War of the Rebellion: Serial 119 Page 0107 CORRESPONDENCE, ETC. -UNION AND CONFEDERATE.

Search Civil War Official Records

at large until that is taken. Instructions have been sent to North Carolina to initiate the proceedings, and as soon as practicable the crew will be examined. In the meantime you must retain them, but the Department desires that they may be afforded all conveniences and privileges consistent with their safe-keeping.

By order of the Secretary of War:


Assistant Secretary of War.

C. S. MILITARY PRISON, Richmond, Va., July 11, 1863.

General J. H. WINDER, Commandant of Richmond:

GENERAL: We have the honor to address you a brief note in reference to a matter to us of great interest. You are aware in obedience to your order we were by lot selected from among the Federal captains for execution. No crime is charged against us, nor have we been guilty of any. It seems our lives are demanded as a measure of retaliation on our Government for the execution of two persons in Burnside's department of our army. Of these persons we know nothing, nor of the circumstances attending them. We never had any connection with that part of the army. We submit that under no circumstances should we be held to punishment for the alleged offenses of any other department of the army than that in which we served. Your authorities now hold in close confinement at Atlanta, Ga., two Federal officers, as follows: Captain N. T. Kendrick, Third West Tennessee Cavalry, and Captain D. E. Boharnace, for recruiting in Tennessee. These men were arrested and held, we understand, for the same persons we are held for. In addition to these you already hold other officers of like rank from Burnside's department. Innocent as we are of any offense against the rules of war, in the name of humanity we ask you if our lives are to be exacted for the alleged offense of other men in other departments of the army than that in which we served? We ask you to consider well our request.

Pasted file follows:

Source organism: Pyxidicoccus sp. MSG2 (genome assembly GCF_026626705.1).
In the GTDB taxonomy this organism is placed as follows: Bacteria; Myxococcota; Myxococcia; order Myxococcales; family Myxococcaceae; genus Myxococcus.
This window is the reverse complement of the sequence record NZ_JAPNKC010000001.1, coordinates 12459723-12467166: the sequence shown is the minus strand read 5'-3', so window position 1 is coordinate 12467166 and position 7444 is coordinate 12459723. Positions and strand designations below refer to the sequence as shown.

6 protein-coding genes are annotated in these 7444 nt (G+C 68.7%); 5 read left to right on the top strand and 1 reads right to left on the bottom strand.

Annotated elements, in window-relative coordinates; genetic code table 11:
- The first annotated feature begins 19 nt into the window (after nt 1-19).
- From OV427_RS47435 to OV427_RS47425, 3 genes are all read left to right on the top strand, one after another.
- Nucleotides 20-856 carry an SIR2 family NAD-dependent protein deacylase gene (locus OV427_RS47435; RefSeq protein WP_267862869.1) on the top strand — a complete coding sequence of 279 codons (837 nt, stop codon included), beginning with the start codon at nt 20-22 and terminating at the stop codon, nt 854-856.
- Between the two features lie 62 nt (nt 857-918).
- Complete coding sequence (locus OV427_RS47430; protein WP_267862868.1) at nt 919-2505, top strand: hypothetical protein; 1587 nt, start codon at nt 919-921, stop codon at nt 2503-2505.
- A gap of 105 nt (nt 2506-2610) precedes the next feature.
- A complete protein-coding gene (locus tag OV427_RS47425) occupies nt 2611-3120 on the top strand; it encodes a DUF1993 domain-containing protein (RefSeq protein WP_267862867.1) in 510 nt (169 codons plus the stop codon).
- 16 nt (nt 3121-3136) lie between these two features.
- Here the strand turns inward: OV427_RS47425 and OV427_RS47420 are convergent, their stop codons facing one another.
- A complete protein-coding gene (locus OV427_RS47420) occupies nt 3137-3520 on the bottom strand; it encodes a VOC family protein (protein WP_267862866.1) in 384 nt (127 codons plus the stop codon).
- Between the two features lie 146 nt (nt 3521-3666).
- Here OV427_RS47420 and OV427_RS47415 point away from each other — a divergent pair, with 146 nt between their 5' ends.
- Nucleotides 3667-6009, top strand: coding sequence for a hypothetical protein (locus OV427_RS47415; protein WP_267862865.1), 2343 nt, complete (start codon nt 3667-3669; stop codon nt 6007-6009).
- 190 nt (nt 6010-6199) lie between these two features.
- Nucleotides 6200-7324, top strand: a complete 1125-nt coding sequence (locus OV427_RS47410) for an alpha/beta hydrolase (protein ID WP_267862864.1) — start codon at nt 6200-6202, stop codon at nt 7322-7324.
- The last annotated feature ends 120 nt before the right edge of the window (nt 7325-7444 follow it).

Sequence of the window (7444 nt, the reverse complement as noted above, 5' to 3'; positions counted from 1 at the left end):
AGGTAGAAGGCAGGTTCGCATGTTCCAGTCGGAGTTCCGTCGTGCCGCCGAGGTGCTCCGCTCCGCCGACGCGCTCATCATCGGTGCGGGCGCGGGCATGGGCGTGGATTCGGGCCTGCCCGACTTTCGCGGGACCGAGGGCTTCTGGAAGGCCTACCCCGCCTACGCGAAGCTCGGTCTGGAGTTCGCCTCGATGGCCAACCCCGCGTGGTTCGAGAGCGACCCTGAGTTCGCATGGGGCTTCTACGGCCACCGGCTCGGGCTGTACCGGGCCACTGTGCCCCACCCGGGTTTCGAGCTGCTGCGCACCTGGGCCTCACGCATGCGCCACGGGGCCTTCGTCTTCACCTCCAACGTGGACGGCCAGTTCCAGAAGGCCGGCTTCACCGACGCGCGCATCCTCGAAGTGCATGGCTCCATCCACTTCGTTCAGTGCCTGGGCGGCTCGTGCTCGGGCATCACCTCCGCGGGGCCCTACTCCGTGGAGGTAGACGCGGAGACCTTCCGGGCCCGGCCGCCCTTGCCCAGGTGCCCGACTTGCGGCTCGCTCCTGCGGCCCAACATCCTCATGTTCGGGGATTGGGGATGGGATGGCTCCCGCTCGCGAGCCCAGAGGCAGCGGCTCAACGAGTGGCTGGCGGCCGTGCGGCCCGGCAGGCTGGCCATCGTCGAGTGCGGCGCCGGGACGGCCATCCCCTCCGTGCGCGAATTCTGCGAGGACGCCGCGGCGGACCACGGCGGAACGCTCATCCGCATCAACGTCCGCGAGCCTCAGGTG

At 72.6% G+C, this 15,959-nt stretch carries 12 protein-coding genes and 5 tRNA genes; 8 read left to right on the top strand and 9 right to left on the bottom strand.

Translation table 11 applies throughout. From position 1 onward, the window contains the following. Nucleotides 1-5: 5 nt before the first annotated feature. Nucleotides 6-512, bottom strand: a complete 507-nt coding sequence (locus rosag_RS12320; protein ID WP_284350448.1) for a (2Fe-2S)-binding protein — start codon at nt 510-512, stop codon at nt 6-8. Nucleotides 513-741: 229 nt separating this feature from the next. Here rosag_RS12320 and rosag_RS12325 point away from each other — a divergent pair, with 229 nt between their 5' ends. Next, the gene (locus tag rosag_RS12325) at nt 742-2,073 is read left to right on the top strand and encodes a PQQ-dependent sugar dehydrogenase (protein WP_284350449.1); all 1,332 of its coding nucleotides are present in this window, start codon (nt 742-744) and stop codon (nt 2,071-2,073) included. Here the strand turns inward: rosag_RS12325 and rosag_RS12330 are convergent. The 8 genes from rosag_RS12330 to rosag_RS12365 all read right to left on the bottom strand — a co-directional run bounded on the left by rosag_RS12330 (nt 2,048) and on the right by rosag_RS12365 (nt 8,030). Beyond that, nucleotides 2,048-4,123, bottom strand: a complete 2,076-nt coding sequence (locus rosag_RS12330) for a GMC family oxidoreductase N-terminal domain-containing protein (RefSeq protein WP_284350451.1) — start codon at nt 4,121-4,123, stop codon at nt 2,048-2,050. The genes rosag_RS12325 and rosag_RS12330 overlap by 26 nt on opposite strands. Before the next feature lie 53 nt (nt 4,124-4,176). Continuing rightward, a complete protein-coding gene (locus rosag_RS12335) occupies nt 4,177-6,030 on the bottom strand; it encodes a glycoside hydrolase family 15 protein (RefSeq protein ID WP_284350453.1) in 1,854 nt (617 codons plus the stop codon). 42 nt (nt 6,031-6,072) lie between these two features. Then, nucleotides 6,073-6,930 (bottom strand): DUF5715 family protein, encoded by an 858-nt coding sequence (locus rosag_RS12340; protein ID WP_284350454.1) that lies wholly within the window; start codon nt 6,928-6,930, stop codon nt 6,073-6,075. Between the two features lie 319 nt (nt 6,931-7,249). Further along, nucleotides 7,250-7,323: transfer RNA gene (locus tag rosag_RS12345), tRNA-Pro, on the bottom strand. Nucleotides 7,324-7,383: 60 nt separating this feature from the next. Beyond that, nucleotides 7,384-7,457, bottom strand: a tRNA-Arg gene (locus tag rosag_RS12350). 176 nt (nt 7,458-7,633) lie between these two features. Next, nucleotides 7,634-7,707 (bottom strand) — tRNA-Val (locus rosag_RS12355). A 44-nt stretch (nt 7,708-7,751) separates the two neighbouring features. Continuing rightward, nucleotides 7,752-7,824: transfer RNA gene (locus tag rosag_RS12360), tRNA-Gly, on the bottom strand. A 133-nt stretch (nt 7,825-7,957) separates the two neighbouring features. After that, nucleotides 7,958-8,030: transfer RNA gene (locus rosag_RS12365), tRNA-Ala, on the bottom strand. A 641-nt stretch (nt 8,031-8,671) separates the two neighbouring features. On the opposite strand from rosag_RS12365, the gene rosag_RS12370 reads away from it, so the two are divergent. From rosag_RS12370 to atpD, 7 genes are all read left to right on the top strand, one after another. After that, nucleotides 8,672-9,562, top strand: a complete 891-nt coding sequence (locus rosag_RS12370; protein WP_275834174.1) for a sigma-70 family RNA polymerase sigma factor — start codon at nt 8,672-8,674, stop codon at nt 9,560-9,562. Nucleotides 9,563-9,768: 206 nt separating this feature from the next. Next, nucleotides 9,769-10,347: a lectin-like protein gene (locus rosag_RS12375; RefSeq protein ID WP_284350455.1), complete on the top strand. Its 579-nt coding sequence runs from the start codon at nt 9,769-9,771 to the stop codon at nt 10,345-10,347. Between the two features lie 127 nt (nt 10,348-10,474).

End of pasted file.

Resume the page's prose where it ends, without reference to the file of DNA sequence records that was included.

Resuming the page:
We are, respectfully, your most obedient servants,


Captain, First New Jersey Cavalry.


Captain, Fifty-first Indiana Volunteers.

BALTIMORE, MD., July 12, 1863-11 a. m.

Honorable E. M. STANTON, Secretary of War:

The following telegram came from Gettysburg last night:

GETTYSBURG, July 11, 1863.

Major-General SCHENCK:

GENERAL: Major Hall, of General Trimble's staff, was sent to Baltimore on the following order:

"GETTYSBURG, July 8, 1863.

"Major-General Trimble, Lieutenant Granger, Major Hall, and Private Champion, all of the C. S. Army, and prisoners of war, have permission to go to Baltimore, to report to medical director at that place.


"Surgeon in Charge of Hospitals About Gettysburg. "

Major-General Trimble and others were not prepared to go on that day. On the following day Honorable Simon Cameron and General Moorhead called on me and remonstrated against sending them. They telegraphed the President and Honorable Mr. Stanton, representing that it was dangerous to send them to Baltimore, and asked that